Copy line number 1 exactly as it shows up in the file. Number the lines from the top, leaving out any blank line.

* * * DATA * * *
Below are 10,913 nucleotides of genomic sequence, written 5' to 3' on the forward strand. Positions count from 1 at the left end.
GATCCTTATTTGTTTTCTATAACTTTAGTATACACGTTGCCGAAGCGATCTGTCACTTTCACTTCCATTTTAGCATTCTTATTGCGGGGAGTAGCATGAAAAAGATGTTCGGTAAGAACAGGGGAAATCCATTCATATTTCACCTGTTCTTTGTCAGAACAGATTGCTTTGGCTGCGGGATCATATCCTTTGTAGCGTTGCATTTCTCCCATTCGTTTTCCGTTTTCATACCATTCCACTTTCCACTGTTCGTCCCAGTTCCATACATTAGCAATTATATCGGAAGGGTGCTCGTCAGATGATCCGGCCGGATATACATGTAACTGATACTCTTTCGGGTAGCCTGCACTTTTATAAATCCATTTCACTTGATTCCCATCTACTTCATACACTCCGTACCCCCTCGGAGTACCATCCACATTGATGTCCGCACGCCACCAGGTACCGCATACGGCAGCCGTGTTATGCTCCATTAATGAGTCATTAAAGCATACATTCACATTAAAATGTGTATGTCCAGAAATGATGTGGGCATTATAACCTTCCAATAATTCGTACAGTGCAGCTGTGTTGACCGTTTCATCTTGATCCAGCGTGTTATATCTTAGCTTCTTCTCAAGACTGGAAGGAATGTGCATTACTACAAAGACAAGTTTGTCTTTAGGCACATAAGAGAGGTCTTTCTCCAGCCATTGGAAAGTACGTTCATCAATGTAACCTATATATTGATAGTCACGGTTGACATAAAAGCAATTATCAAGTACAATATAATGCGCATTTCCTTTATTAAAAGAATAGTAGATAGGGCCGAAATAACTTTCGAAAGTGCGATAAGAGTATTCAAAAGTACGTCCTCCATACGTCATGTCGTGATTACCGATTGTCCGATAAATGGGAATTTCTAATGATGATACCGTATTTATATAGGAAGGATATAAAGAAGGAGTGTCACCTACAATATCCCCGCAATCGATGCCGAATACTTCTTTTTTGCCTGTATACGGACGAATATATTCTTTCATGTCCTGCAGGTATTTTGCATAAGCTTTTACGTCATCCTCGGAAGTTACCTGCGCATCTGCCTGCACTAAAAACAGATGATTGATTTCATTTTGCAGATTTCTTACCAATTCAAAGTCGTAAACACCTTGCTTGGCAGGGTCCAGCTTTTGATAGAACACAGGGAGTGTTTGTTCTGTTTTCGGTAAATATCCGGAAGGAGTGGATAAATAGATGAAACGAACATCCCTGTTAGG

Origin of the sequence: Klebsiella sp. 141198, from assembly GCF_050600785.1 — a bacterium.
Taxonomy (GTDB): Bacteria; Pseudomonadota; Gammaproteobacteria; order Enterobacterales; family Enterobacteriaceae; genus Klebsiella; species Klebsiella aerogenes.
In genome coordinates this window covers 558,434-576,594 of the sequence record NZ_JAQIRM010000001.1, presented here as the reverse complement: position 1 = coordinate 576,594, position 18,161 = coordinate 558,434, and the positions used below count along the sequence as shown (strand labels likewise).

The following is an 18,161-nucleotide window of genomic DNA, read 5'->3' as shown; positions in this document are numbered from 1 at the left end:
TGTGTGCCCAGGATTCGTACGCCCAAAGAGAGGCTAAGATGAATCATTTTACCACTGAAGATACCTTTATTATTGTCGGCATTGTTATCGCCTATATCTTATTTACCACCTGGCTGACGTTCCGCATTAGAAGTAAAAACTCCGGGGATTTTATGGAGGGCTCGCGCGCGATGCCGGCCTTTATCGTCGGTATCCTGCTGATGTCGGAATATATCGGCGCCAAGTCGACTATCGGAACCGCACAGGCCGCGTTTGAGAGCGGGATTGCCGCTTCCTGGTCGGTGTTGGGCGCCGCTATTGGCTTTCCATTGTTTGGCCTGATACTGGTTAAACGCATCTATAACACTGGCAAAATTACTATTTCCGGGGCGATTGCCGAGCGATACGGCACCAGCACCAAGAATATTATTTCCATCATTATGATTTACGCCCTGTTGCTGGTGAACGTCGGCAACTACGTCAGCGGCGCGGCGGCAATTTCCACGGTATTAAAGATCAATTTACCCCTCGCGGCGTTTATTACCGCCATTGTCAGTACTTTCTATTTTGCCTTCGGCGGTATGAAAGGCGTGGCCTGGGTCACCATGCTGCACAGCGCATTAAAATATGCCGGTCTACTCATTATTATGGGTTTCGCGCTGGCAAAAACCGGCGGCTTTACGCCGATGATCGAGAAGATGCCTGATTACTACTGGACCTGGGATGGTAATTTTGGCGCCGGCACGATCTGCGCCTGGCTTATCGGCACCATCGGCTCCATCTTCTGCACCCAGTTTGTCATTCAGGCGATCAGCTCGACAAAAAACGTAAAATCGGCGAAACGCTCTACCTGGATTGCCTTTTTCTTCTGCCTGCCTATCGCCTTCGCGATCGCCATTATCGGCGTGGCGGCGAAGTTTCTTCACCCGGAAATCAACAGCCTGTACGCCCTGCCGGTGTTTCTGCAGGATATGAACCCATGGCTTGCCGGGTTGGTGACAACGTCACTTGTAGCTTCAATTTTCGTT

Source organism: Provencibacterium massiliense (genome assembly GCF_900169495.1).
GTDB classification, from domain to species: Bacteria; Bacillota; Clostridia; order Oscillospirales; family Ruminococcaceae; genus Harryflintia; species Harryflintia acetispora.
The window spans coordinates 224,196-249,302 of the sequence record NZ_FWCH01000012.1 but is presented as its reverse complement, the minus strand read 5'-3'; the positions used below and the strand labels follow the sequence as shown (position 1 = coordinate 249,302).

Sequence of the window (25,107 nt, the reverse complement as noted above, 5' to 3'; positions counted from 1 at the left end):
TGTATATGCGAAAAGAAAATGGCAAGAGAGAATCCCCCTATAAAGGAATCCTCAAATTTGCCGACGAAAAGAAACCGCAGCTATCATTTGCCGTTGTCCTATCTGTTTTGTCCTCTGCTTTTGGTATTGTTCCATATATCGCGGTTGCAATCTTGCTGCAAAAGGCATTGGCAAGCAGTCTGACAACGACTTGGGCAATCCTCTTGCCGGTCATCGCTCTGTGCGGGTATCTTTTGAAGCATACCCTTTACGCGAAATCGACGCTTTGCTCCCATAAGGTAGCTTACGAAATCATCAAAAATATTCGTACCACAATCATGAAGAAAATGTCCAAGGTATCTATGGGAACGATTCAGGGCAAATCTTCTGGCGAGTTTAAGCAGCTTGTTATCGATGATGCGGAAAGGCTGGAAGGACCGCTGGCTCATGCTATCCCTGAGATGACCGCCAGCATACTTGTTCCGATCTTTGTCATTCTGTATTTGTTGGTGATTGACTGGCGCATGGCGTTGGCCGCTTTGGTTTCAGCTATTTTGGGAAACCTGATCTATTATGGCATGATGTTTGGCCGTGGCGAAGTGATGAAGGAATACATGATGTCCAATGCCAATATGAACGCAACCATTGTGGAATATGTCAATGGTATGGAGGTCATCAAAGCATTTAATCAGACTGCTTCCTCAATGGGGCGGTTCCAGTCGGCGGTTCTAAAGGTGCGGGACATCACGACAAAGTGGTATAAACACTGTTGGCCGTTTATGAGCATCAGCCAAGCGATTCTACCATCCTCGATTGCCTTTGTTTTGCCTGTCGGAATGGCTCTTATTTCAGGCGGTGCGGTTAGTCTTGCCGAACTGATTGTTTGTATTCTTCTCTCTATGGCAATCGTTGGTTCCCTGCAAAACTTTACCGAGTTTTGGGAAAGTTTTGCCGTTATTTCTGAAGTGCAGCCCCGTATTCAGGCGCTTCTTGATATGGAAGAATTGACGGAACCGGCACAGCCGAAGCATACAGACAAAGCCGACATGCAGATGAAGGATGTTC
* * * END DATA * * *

Below are 10,913 nucleotides of genomic sequence, written 5' to 3' on the forward strand. Positions count from 1 at the left end.